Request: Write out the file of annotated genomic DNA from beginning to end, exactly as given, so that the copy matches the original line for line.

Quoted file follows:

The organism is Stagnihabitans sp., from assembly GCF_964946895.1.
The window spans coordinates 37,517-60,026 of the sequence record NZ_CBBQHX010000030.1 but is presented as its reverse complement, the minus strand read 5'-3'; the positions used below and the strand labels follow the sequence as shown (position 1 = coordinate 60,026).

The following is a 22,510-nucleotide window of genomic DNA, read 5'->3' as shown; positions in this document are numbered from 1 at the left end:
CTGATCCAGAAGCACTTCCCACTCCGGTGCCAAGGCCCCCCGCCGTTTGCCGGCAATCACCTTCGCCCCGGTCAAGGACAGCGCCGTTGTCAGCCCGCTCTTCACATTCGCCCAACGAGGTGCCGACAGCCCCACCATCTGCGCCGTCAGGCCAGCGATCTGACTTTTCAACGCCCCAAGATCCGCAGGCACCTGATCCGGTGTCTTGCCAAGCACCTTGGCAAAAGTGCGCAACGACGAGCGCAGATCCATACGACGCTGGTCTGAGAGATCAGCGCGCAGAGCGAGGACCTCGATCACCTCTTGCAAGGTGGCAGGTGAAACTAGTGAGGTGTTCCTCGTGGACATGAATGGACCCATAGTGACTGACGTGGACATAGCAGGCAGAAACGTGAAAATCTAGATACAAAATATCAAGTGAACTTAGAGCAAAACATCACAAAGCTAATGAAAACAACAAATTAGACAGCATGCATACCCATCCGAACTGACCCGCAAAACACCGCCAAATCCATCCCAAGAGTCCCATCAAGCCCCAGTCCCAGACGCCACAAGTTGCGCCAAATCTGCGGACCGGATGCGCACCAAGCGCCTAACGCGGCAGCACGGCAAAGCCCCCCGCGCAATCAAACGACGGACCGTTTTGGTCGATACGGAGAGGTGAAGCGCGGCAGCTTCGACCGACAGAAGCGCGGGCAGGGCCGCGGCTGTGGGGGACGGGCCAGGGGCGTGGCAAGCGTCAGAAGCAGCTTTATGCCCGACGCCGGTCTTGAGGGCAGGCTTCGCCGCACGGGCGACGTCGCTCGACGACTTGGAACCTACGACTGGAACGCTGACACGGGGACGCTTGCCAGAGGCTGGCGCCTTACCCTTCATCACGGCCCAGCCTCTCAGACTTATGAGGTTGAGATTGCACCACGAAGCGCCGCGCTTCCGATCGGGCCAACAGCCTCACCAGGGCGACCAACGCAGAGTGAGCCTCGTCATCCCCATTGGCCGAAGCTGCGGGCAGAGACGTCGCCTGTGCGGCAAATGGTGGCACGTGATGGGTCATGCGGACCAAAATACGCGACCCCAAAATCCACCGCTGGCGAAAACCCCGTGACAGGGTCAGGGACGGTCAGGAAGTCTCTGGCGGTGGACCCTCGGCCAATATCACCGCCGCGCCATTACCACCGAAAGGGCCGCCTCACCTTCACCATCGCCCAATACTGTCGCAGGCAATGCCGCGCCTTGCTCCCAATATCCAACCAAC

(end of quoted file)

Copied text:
The organism is Stagnihabitans sp., from assembly GCF_964946895.1.
The window spans coordinates 37,517-60,026 of the sequence record NZ_CBBQHX010000030.1 but is presented as its reverse complement, the minus strand read 5'-3'; the positions used below and the strand labels follow the sequence as shown (position 1 = coordinate 60,026).

The following is a 22,510-nucleotide window of genomic DNA, read 5'->3' as shown; positions in this document are numbered from 1 at the left end:
CTGATCCAGAAGCACTTCCCACTCCGGTGCCAAGGCCCCCCGCCGTTTGCCGGCAATCACCTTCGCCCCGGTCAAGGACAGCGCCGTTGTCAGCCCGCTCTTCACATTCGCCCAACGAGGTGCCGACAGCCCCACCATCTGCGCCGTCAGGCCAGCGATCTGACTTTTCAACGCCCCAAGATCCGCAGGCACCTGATCCGGTGTCTTGCCAAGCACCTTGGCAAAAGTGCGCAACGACGAGCGCAGATCCATACGACGCTGGTCTGAGAGATCAGCGCGCAGAGCGAGGACCTCGATCACCTCTTGCAAGGTGGCAGGTGAAACTAGTGAGGTGTTCCTCGTGGACATGAATGGACCCATAGTGACTGACGTGGACATAGCAGGCAGAAACGTGAAAATCTAGATACAAAATATCAAGTGAACTTAGAGCAAAACATCACAAAGCTAATGAAAACAACAAATTAGACAGCATGCATACCCATCCGAACTGACCCGCAAAACACCGCCAAATCCATCCCAAGAGTCCCATCAAGCCCCAGTCCCAGACGCCACAAGTTGCGCCAAATCTGCGGACCGGATGCGCACCAAGCGCCTAACGCGGCAGCACGGCAAAGCCCCCCGCGCAATCAAACGACGGACCGTTTTGGTCGATACGGAGAGGTGAAGCGCGGCAGCTTCGACCGACAGAAGCGCGGGCAGGGCCGCGGCTGTGGGGGACGGGCCAGGGGCGTGGCAAGCGTCAGAAGCAGCTTTATGCCCGACGCCGGTCTTGAGGGCAGGCTTCGCCGCACGGGCGACGTCGCTCGACGACTTGGAACCTACGACTGGAACGCTGACACGGGGACGCTTGCCAGAGGCTGGCGCCTTACCCTTCATCACGGCCCAGCCTCTCAGACTTATGAGGTTGAGATTGCACCACGAAGCGCCGCGCTTCCGATCGGGCCAACAGCCTCACCAGGGCGACCAACGCAGAGTGAGCCTCGTCATCCCCATTGGCCGAAGCTGCGGGCAGAGACGTCGCCTGTGCGGCAAATGGTGGCACGTGATGGGTCATGCGGACCAAAATACGCGACCCCAAAATCCACCGCTGGCGAAAACCCCGTGACAGGGTCAGGGACGGTCAGGAAGTCTCTGGCGGTGGACCCTCGGCCAATATCACCGCCGCGCCATTACCACCGAAAGGGCCGCCTCACCTTCACCATCGCCCAATACTGTCGCAGGCAATGCCGCGCCTTGCTCCCAATATCCAACCAAC